When on Black/ White Wednesday we lost our reputation for competence we were truly sunk as a party (until now). If Labour loses its reputation for fairness then it will head for as bleak a time. That’s the political importance of Iain Duncan Smith’s social justice agenda (although, of course, the agenda is much more than political). It’s tanks-on-Labour’s-lawn-time. Chief tank driver today is George Osborne. Overnight he’s launched a dossier that documents the extent to which Britain is becoming unfair under Labour – it wins widespread attention, including in The Sun and Guardian. Labour hate these attacks. Just like the 10p tax fiasco they hit at the party’s core self-image. This weekend’s Observer reported Labour "fury" at the suggestion that they weren’t the party of fairness anymore.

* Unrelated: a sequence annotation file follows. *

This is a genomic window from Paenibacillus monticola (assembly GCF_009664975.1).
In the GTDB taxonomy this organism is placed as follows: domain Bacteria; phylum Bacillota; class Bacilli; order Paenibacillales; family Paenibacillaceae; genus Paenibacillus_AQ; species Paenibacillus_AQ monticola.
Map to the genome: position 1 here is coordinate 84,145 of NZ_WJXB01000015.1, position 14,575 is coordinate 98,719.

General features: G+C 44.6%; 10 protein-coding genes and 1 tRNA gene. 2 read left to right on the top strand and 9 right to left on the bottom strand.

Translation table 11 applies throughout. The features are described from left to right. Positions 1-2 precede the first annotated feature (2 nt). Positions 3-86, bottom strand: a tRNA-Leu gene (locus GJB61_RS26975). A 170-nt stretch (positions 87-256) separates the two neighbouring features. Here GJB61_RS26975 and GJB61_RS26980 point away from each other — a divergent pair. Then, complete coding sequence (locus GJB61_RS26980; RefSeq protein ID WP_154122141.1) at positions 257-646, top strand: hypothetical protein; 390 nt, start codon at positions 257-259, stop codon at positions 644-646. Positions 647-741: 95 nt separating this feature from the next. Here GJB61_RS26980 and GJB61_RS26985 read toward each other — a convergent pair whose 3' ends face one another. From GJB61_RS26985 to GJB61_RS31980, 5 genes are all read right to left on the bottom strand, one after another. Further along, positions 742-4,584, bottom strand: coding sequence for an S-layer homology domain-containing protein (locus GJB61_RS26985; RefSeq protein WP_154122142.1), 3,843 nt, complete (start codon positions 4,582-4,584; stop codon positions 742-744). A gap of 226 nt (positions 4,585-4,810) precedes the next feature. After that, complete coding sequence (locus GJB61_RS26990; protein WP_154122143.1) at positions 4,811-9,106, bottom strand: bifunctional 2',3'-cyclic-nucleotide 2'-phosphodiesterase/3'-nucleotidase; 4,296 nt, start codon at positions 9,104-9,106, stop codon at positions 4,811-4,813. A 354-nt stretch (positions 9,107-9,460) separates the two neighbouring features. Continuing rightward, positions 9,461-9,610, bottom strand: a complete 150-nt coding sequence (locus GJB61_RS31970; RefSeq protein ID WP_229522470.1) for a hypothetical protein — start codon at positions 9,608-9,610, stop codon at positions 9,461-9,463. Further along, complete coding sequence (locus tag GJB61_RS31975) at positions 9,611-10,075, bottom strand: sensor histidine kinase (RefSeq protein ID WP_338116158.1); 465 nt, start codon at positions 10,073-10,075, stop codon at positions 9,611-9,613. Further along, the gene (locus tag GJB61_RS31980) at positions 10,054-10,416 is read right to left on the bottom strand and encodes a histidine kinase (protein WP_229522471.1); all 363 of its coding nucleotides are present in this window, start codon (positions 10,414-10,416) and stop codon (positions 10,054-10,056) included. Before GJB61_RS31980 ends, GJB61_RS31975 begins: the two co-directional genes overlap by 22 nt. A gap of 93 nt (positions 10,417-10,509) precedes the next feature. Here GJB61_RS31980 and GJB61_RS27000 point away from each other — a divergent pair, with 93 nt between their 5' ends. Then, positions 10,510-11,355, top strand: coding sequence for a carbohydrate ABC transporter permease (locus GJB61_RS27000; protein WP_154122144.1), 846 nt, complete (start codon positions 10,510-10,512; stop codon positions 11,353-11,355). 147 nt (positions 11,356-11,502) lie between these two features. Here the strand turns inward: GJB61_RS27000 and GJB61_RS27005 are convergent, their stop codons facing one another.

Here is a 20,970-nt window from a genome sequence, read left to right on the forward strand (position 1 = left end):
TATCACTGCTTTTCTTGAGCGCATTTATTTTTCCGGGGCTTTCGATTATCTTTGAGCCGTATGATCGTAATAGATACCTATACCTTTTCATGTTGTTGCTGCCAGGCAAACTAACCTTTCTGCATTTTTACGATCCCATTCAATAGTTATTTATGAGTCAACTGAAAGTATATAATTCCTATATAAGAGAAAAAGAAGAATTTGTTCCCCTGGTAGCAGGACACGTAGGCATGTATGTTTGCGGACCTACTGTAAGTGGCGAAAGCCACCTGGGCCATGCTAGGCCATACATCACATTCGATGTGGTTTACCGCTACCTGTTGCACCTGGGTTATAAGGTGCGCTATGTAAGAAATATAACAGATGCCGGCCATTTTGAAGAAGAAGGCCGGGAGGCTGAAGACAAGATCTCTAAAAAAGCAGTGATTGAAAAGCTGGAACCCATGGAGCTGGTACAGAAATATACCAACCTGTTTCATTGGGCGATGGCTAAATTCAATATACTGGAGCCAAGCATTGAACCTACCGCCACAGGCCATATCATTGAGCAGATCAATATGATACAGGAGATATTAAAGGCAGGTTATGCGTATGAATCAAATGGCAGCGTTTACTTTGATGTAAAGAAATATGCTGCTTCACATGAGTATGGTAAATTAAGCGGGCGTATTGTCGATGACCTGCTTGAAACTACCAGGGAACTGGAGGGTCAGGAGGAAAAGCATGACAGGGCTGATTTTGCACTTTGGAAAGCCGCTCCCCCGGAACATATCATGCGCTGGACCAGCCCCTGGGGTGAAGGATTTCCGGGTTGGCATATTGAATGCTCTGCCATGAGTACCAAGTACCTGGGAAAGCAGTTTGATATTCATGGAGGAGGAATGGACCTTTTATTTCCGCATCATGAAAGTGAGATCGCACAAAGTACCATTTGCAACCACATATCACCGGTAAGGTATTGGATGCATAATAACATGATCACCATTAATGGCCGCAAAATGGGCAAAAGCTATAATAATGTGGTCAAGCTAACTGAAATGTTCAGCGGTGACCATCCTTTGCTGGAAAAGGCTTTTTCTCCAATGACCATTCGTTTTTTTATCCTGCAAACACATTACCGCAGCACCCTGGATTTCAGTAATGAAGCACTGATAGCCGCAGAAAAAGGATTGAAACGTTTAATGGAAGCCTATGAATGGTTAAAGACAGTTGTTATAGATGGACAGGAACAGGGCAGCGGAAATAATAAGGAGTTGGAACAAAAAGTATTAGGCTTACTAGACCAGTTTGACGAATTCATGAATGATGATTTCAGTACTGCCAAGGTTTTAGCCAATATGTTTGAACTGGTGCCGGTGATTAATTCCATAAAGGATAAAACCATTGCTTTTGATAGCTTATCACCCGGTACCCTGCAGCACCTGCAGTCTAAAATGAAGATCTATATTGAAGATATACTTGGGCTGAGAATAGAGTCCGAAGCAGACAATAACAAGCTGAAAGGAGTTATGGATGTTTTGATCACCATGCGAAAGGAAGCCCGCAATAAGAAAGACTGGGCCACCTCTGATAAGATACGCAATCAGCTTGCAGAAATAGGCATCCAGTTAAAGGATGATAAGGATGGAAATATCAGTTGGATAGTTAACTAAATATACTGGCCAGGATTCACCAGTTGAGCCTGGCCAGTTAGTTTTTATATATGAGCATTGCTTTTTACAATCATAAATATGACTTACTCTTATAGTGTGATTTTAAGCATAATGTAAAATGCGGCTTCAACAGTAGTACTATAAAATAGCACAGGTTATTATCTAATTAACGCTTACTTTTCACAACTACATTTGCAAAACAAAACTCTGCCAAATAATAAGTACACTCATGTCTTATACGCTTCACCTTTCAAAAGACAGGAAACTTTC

The full Tory dossier can be read as a PDF here. In his introduction to An Unfair Britain Mr Osborne highlights four main trends:
- 900,000 more people in extreme poverty than in 1997 and the gap in life expectancy is greater than in Victorian times.
- Stealth taxes have fallen most heavily on the poor. Mr Osborne asks: "Is it fair to reward enterprise and effort, yet for someone earning £100 a week, for every extra pound they earn they take home just 6p?"
- Failure to undertake schools reform means that the gap between the poorest and richest pupils is widening.
- A shift of burdens from today’s Britons to the next generation: "Rising public borrowing and economic incompetence is putting unfair burdens on future generations."
Most of Unfair Britain is a new presentation of existing data but it does contain one important new finding, quoted by Nicholas Watt in The Guardian: "Osborne claimed that this year’s 4.2% increase in the guarantee credit – a minimum income for poor pensioners – would be "eaten up" by inflation, which hits pensioners harder. Inflation for pensioners is between 5.2% and 5.6%, meaning that a couple will lose £98 this year and a single pensioner £90."